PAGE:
I think of California as a peek into our collective future. From the headlong greed of the Gold Rush in 1849 through Hollywood in the early part of the 20th century, Haight-Ashbury and the hippies, urban sprawl and smog, and the vast military spending that has fueled the state’s gigantic economic engine since the Cold War, California is always at least a few years ahead of the rest of the continent.
In many ways, the state is our canary in the coal mine – and California is burning.
I have never lived there, but I had a bicoastal relationship with a woman in San Francisco in the early 1980s when I lived in New York and spent many fascinating days there exploring redwood forests and Berkeley jazz bars. As part of my enduring fascination with the state, I subscribe to the Essential California newsletter written, most days, by a wonderful writer/reporter named Julia Wick of the Los Angeles Times. Wick has a gift for distilling all the state’s beauty and chaos into a deftly worded daily summary that sums up 21st century life as well as anyone can.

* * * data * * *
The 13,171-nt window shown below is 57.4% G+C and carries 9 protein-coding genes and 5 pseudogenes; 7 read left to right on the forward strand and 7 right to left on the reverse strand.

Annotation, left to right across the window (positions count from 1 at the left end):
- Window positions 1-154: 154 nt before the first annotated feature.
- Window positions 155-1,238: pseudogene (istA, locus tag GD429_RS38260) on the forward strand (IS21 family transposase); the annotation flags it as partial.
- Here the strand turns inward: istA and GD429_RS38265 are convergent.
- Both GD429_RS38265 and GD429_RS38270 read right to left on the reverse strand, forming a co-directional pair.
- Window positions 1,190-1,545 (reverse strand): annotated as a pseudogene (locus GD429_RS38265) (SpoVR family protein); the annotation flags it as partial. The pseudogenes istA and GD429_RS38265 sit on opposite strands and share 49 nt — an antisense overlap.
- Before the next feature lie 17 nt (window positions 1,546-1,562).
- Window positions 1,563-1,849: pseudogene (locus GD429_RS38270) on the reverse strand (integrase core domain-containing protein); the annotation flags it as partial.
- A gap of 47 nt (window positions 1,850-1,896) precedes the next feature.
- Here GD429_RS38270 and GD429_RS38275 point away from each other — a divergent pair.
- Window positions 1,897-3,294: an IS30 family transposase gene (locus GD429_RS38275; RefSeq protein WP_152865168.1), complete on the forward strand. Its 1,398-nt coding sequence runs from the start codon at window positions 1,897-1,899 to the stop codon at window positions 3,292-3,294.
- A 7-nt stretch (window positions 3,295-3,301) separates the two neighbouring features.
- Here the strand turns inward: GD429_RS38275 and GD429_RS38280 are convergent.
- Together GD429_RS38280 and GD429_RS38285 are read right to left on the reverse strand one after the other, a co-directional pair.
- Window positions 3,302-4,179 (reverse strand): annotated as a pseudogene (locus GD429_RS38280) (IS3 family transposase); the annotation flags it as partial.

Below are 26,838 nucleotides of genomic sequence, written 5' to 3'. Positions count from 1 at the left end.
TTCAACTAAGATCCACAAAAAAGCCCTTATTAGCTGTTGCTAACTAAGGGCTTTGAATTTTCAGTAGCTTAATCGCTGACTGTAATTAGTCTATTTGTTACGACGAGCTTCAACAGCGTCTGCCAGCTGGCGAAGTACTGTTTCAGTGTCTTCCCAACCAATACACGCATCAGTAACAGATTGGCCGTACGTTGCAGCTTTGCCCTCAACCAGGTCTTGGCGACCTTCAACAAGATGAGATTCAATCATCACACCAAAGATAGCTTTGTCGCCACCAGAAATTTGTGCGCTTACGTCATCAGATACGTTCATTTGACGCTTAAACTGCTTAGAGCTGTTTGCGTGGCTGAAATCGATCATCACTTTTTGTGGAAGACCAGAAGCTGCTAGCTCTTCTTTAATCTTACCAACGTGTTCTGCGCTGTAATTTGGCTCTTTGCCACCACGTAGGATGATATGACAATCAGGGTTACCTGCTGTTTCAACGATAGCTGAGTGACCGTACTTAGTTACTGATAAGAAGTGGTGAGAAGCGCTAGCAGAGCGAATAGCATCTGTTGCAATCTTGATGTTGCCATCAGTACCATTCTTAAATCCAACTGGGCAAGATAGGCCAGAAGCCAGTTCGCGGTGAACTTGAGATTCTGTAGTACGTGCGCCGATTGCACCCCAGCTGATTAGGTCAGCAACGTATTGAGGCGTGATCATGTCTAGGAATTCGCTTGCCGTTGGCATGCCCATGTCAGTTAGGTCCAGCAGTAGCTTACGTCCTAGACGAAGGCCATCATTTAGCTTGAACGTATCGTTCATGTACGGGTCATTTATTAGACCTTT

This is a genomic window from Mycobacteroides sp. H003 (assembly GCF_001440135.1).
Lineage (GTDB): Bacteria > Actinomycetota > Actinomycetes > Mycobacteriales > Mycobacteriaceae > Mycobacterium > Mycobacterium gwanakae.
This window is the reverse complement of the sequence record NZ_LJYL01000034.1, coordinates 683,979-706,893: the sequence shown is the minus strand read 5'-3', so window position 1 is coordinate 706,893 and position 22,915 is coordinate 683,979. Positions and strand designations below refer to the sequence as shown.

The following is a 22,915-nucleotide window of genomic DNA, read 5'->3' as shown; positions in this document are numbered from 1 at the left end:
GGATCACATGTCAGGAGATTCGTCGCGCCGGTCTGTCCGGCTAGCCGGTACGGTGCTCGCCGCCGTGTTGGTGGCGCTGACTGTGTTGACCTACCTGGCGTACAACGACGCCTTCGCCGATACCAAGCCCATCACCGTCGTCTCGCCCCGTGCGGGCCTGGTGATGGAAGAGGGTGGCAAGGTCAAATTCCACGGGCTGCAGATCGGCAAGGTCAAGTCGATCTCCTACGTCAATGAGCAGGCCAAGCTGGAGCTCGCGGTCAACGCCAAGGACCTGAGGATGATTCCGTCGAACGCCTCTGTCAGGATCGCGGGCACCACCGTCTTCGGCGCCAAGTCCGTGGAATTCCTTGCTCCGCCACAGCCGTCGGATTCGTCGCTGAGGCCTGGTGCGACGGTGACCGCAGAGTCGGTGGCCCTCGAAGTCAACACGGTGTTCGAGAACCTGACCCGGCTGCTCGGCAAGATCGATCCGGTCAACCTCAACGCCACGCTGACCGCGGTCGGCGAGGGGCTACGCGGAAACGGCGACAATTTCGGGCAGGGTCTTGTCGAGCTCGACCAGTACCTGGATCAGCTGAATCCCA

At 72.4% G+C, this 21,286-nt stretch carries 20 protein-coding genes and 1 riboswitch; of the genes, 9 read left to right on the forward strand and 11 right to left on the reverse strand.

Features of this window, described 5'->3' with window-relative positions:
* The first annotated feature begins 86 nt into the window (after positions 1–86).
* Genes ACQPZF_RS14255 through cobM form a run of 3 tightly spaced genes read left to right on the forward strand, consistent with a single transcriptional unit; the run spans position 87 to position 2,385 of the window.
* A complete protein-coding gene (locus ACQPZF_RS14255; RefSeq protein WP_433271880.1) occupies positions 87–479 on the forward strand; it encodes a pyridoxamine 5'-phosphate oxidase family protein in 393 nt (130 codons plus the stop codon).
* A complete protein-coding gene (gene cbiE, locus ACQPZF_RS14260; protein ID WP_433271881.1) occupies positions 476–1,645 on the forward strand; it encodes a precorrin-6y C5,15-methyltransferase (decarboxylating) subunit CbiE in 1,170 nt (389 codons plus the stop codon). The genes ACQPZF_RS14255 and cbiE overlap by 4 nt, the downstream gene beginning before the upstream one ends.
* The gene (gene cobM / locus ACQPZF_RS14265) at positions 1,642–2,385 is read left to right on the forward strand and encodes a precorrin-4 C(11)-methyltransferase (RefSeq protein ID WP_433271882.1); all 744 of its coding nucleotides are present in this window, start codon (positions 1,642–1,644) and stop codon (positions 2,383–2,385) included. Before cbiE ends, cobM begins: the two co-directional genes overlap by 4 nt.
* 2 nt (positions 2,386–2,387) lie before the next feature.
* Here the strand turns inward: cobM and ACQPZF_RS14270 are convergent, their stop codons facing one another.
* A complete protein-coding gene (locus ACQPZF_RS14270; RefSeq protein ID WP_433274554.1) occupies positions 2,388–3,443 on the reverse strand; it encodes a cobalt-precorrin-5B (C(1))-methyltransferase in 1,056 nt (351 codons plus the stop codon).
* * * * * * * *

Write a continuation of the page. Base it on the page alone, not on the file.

“There are few constants on this strange planet,” Wick wrote this week, “but typically one can at least count on the sun always rising. But on Wednesday morning, after days of wildfires, millions of Californians awoke to surreal orange skies and twilight-like darkness.
“Technically speaking, the sun did still rise, as 2020 has yet to prevent Earth from turning on its axis. But the spoke was so thick that it all but blotted out the sun in San Francisco and other parts of the Bay area.”
Wick mentions a tweet from the California Highway Patrol’s Golden Gate Division, with a photo that looked like the San Francisco Bay “transposed over the red planet of Mars,” evoking comparisons with “Blade Runner,” “Dune” and Mordor.
“Ash-covered cars turned on their headlights. Passersby stood on the Embarcadero and outside Mission Dolores, snapping cellphone photos as streetlights glowed. ‘Ace’s will be closed today due to the apocalypse,’ a local sports bar told customers on Instagram.”